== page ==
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UNLV Medicine workers part of the COVID-19 battle as vaccine rollout is just beginning.
Three medical professionals from UNLV School of Medicine’s clinical practice, UNLV Medicine, are on the front lines of distributing a vaccine against a virus that’s already taken more than 400,000 American lives.
Gabriella “Gabby” Benitez, Tina Galindo, and Delicia Sullivan (pictured above) are assisting coronavirus vaccination efforts for those in health care, public safety, public health, and emergency first response. All three have been working long days vaccinating people at the student union, but the labor has had an energizing effect.
“I’m not tired after giving vaccinations,” said the 31-year-old Sullivan, who normally works as a medical assistant in the department of internal medicine. “I feel like I can run a marathon afterward. It’s such an honor to meet and help first responders, health care workers, police officers — so many people who are always helping our community. They thank me for being on the front lines helping them and I thank them for doing what they do for our country.”
Not long ago, however, Sullivan learned in a phone call that her mother had died.
“It was totally unexpected,” she said. “A blood clot came loose and filled her lungs with blood.”
Sullivan, who’s taking prerequisite courses at CSN to become a nurse, said her mother, who suffered from lupus, had helped her care for her two young children, Jayden, 12, and Journie, 9.
Three days after her mother died, Sullivan was back vaccinating people.
“My mother, who I cared for after she got lupus, was my rock. My mom said my biggest problem is that I didn’t believe in myself like I should. But I’m going to show my mother that I can make my dreams come true with her help,” she said. “I still talk to her every day. I found a babysitter for my kids. And I’m going to go on and become a registered nurse and then I’m going to be a doctor, exactly as I told my mother in 1997 when was diagnosed with lupus.”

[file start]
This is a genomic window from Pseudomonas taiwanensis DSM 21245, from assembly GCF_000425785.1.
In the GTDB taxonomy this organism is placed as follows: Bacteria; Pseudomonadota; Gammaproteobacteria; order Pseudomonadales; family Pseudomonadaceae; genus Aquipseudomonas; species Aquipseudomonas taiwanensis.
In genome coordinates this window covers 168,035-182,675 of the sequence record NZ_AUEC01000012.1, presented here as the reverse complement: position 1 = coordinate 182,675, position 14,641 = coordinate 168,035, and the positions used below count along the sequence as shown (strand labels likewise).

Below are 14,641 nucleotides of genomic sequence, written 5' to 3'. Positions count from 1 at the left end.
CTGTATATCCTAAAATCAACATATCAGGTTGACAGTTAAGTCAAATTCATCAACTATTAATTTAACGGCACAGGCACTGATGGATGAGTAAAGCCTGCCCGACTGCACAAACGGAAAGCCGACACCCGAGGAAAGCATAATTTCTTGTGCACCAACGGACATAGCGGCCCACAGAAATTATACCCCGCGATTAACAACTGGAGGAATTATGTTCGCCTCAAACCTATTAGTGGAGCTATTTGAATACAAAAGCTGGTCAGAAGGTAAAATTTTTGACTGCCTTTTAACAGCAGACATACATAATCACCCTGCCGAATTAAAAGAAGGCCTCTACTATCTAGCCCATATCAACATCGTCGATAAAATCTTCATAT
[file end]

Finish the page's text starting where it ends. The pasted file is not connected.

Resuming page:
Like Sullivan, Benitez, who’s also a medical assistant in the department of internal medicine, has found purpose in vaccinating people against COVID-19.
“It’s really remarkable to be part of something that can help so many people,” she said. “Every time I give a vaccination, I know this person will always remember it. To be one of the first people doing this, I feel special and honored. People are so excited. They know this is history. They take selfies.”
Not a serious student in high school, Benitez says that once she took a desk job at a medical clinic, she knew health care was for her. She became a medical assistant and is now studying to become a nurse.
For Galindo, a senior clinic manager in the UNLV Medicine’s department of obstetrics and gynecology, vaccinating people has given her “overwhelming satisfaction.”
“One lady started crying. She told me how thankful she was that I was doing this. I told her how thankful I was that she came in for her vaccination. Because of her and others, I told her that we can get this pandemic under control,” Galindo said.
Galindo also helped with UNLV Medicine’s curbside testing program.
The mother of two sons, ages 29 and 13, Galindo is also a grandmother. While her 13-year-old studies at night, she does, too. Galindo is earning an online degree in health care administration from Purdue University.
Originally, Galindo thought about becoming a lawyer. But babysitting for an OB-GYN who used to tell her stories about delivering babies, coupled with a part-time medical records job in high school, convinced her that health care was the way to go. She became a medical assistant, and she’s moved up to supervisory roles in both the clinical and operational sides of medicine.
“I drive in now at 6:30 in the morning and don’t get home until 7 at night,” Galindo said. “I’m very tired afterwards, but I wouldn’t want to change anything. I feel an overwhelming pride in what I’m doing. I want to save as many lives as I can.”
Photo: Courtesy of UNLV School of Medicine – Delicia Sullivan preparing vaccinationBack to All